Saturday, October 29, 2011

Autumn's here

While the east coast is having snow, we're having cold, crisp autumn. Here was my post two years ago on autumn, travel, and coming home.

Here's what I noticed the other morning:

I had forgotten how new-fallen maple leaves look on frosted grass when the sun is just rising. The frost has taken all the color out of the grass. Covered by that furred rime, it is plain silver-grey, like a huge plush carpet. Against that background, the yellow leaves stand out--vivid, precise, and faintly unreal, as though they have not fallen naturally but have been displayed there, spread in a circle round the base of the tree, by a generous giant hand.

Wednesday, October 12, 2011

Unprincipled. And stupid.

I don't have time to write much about this, because I'm at work on a technical paper. But since I do occasionally write about Israeli issues at this blog I thought I couldn't let pass the shocking news that Israel has agreed to release over 1,000 terrorists in a deal with Hamas for the release of Gilad Shalit. Let's hope that he's at least "released" alive rather than dead.

This trade of terrorists for an imprisoned soldier is wrong. Carl in Jerusalem has some great things to say about it, and especially about the silly "what else could we do" line, here and here. He also links to a post by the father of one of the terrorists' victims, here.

Sunday, October 09, 2011

On offering worldly inducements to Christianity

I'm blatantly using W4 as a jumping-off place for a post here, since I have been neglecting this personal blog lately. I hope that my esteemed blog colleague Jeff Culbreath, whose post and discussion prompted this, will not mind.

Jeff and I have been having a very interesting discussion of varying methods of evangelism and the ways these might divide along, on the one hand, Protestant-Catholic lines and, on the other hand, "individualist" vs. "group conversion" lines.

In the course of the discussion, Jeff said,
The indomitable warrior-monks who Christianized Europe, South America, the
Philippines and elsewhere were aiming to bring entire societies into the Christian fold. That meant converting pagan kings, who exercised real authority, and securing their favor and protection. It sometimes meant promising worldly advantages to prospective converts, such as the temporal benefits of Roman civilization.
Later, in responding to someone else, Jeff said a bit more about "worldly advantages."
I suspect that Steve, a libertarian, is prone to equating social incentives and disincentives with "force". For many of Steve's persuasion the individual human will must act totally without outside influence in order to be considered "free". For instance, if the old pagan religion is no longer sanctioned, if Christians are favored for certain positions in the kingdom, etc., then all conversions are deemed "forced", or at least "coerced" and unfree. Such a view is profoundly mistaken.
I addressed the question of worldly incentives to Christianity at some length in a comment.

[T]he question of social incentives is an interesting and delicate one. I should say here that Protestant as well as Catholic missionaries have had to deal with this question. Indeed, the anti-conversion laws in India are (this may interest you) premised on the assumption that most conversions from Hinduism to any form of Christianity are not "truly free" for exactly the reasons you give. Ironically, this results in the bullying of new converts by the authorities with repeated insinuations that they have not converted freely, that they were offered incentives, and that they therefore should return to Hinduism. So actually, of course, the force is on the other side--from the state against the convert. Apparently one of the incentives is that they get out of the caste system if they are Christians, which is naturally attractive to those of low caste.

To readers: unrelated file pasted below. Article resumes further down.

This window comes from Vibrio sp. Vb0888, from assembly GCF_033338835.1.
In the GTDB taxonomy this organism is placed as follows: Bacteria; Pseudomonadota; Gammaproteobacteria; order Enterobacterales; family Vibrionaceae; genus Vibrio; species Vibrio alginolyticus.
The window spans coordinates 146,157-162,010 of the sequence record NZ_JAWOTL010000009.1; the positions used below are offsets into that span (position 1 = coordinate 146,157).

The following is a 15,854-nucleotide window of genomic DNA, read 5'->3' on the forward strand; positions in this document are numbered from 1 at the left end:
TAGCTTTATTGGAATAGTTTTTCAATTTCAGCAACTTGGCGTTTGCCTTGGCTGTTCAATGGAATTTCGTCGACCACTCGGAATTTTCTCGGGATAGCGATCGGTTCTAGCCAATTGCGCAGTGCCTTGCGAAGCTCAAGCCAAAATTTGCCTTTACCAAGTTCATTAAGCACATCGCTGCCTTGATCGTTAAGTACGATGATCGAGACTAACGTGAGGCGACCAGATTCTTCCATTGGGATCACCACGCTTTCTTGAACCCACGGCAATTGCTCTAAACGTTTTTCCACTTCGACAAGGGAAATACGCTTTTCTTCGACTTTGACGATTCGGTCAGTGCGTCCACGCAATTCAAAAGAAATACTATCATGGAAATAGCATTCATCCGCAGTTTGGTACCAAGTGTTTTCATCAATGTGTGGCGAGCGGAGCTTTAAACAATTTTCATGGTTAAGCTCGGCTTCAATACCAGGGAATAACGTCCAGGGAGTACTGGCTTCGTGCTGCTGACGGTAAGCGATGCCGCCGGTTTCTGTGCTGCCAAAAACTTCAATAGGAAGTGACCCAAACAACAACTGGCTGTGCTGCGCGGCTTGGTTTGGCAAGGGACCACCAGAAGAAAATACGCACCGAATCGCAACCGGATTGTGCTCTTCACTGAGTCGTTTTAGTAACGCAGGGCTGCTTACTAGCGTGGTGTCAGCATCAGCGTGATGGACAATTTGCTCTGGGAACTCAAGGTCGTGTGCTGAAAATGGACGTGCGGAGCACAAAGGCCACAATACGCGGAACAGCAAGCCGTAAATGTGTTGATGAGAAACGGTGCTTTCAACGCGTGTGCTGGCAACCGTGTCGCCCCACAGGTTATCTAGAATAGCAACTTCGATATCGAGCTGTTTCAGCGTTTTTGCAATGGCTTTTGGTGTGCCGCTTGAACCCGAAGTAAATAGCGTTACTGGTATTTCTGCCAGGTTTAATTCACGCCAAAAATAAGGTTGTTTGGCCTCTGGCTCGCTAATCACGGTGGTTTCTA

It seems to me that there are going to be incentives that arise fairly naturally. Right at the beginning in the Book of Acts we find that the Apostles had money distributed to the widows who were part of the early church. I can just imagine people's asserting (though the Bible doesn't say that they actually did) that some widow converted to Christianity just to get on the Christian dole!

The very fact that Christians (rightly) give special consideration to fellow Christians in the distribution of charity (the Bible expressly enjoins this) is going to be seen as a form of incentive.

In the old days (this is probably not true anymore), including those allegedly individualist 19th century days, Protestant missionaries sometimes had an entire enclave of "mission natives" who built up a Christian community around the missionaries and formed a compound. This could sometimes be defended against, say, marauding Masai. Nowadays I suspect all missionaries, Protestant and Catholic alike, would consider that highly inappropriate, not culturally sensitive, offering the wrong kind of incentives, causing insincere conversions, etc. But I've always thought that I could see exactly how it could happen naturally. For example, the Christian natives naturally want to associate with other Christians. The missionary understandably wants Christian employees. If they are in a region surrounded by dangerous people they want to band together for mutual assistance. So even though that sort of arrangement is now "politically incorrect," I could never get het up about it.

All that being said, it seems to me that from a strictly theological point of view it is ultimately very important that we seek God for the sake of God and that those who are accepted as converts genuinely do want to follow the Lord Jesus Christ. Of course the full realization of that longing after God is a state that many of us struggle after for years and years and do not achieve. But since, in the final analysis, the sincere desire for God and love for God is central to what Christianity is about, I do balk at *deliberately* offering *direct* worldly incentives to people to convert. If the incentives are just there "in the situation," having arisen in some natural way, then so be it. But I do think that in that case one should proceed with special caution in admitting new converts to try to make sure they are sincere and not just cynically "out for what they can get."